Why choose Suregreen fencing posts?
We at Suregreen pride ourselves on supplying quality timber that is strong and long-lasting. When going in for treatment we ensure that the chemical balance and treatment process is specified for the type of softwood used to create the posts. This provides a quality treatment that ensures our timber posts last for many years in almost any environment.
Does the wood require further treatment or staining?
Our timber posts do not require any further treatment and are ready to be installed upon delivery. We recommend that you avoid cutting the timber as this can expose untreated areas however if this cannot be avoided then please ensure that you use wood stain or preservative on and around the cut surface.
Is Suregreen fencing posts safe for use around children?
The treated timber is perfectly safe to use around children and playgrounds. The chemicals, once absorbed into the timber, become safe for humans, animals and the environment.
Is tanalised timber safe around pets and fish ponds?
The timber is safe around pets and should not cause any harm, even if chewed. Using our timber around fish and ponds is safe to a degree however we strongly recommend that the timber does not make direct contact with the water of the pond. Fish are very sensitive animals and the timber may cause a change to the environment that could cause distress.
Can I use Suregreen timber posts in nature reserves?
Our timber is perfectly safe to use around any wildlife and will not have an environmental impact on the surrounding area.
Can I use galvanised treated steel directly on tanalised treated wood?
The galvanising process is something used on steel products to help protect them from the elements, much like the tanalising treatment on timber products. Attaching galvanised steel straight to treated timber will not cause any issues to ether product. We even recommend using galvanised u-nails to attach fencing to the posts.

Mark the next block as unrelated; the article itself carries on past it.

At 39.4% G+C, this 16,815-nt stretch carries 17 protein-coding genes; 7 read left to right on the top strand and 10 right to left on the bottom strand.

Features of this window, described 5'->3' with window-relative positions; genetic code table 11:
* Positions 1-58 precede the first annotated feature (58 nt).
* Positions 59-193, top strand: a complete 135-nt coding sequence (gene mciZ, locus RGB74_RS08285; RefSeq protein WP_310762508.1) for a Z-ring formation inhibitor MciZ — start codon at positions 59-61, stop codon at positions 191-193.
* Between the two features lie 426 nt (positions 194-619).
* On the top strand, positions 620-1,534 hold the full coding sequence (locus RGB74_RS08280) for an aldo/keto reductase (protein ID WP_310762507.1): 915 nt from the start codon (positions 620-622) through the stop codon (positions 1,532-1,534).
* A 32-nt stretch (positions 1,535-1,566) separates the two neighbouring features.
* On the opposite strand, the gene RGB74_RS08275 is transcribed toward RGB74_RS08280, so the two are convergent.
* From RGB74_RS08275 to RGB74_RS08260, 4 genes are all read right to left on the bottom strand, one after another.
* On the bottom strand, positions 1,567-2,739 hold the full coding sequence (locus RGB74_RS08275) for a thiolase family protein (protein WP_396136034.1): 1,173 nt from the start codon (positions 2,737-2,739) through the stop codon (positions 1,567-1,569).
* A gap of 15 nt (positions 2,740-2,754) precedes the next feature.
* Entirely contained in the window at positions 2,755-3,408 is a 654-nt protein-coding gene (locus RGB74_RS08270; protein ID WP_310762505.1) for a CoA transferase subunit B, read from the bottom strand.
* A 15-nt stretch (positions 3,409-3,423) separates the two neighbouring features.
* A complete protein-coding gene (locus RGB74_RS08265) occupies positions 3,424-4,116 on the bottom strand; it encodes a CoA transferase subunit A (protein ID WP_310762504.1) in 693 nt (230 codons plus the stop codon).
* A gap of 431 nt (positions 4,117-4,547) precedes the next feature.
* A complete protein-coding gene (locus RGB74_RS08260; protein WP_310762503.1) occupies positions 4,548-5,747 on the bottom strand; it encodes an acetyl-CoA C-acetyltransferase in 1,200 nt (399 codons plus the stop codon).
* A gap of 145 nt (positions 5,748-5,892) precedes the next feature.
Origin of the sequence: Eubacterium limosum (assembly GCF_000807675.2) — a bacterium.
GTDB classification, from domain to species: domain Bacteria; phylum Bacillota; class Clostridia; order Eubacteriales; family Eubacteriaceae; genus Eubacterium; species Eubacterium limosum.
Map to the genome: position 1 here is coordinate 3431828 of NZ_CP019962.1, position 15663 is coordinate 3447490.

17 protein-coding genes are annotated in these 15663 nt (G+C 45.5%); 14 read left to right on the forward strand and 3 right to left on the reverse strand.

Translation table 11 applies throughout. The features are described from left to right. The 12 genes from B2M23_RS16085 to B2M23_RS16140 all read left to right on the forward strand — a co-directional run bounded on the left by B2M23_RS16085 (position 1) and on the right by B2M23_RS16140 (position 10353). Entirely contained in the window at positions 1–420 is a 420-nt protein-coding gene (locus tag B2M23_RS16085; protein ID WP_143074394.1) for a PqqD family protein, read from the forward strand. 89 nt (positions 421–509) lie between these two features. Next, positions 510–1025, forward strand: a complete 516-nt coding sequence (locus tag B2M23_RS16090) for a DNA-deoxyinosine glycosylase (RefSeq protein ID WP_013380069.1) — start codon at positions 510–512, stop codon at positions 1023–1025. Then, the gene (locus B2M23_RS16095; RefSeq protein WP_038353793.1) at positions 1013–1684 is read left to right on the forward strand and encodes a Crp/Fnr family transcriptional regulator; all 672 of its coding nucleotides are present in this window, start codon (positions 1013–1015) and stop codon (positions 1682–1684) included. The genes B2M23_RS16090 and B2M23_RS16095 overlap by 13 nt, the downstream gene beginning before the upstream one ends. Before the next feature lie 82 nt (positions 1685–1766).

Is the timber safe to make raised beds or compost bins?
As we supply it, the timber is perfectly safe; the preserved timber can be used for raised beds or compost bins and will cause no issues in terms of the organic status of the soil. However, timber often has to be cut to make such structures. These newly exposed areas will require treatment and we cannot guarantee that any external preservative or stains will be safe.
What is the difference between dip-treated and pressure-treated timber?
None of Suregreen’s timber products are dip-treated, although the timber is still treated using the same or very similar chemicals. During the dip-treat process, the preservative is simply brushed on to the external faces of the timber. The tanalised pressure treatment ensures that the preservative gets deep into the timber and ensures superior protection and longer life for the timber.
What if I need to cut the posts?
We recommend that cutting the wood is avoided where possible. Although it is perfectly safe to cut the timber, it can leave untreated and exposed areas. These areas will require further treatment with wood stain or preservative, otherwise it could leave vulnerable sections on the timber that may cause the whole post to fail.
What colour will the posts be?
This sounds like a strange question, however to those familiar with tanalised wood will know that the timber can be delivered in a few different colours depending on what type of softwood is used and when the wood was treated. When the wood has first undergone the tanalised treatment, it often takes on a green colour. This will soon fade to a golden brown and can eventually leave a subtle grey/ silver finish to the posts. The colour differences will all fade and become less pronounced over time however we cannot guarantee that any of our posts will be the exact same colour.
Should there be splits in the timber?
This is a commonly asked question, as people often fear any splits may be a product fault that could lead to a shorter lifespan or a structural failure. This is not the case. Timber is a natural product and when wood undergoes the drying and treatment process splits can develop. When the timber is first cut, it can often consist of almost 50% water. By the time it gets to our customers the water level is often closer to 20-25%. Often, these splits can change over time with some closing and others opening usually being impacted by the weather. Periods of prolonged dry weather throughout summer can often result in more splits within the timber as the water content within the post drops. The tanalised treatment ensures the preservative has penetrated deep into the timber so these splits are very unlikely to cause any structural or longevity issues. However, if you are unsure please contact us for more information and assistance.
For more information on Suregeen fencing posts and timber please visit our technical area.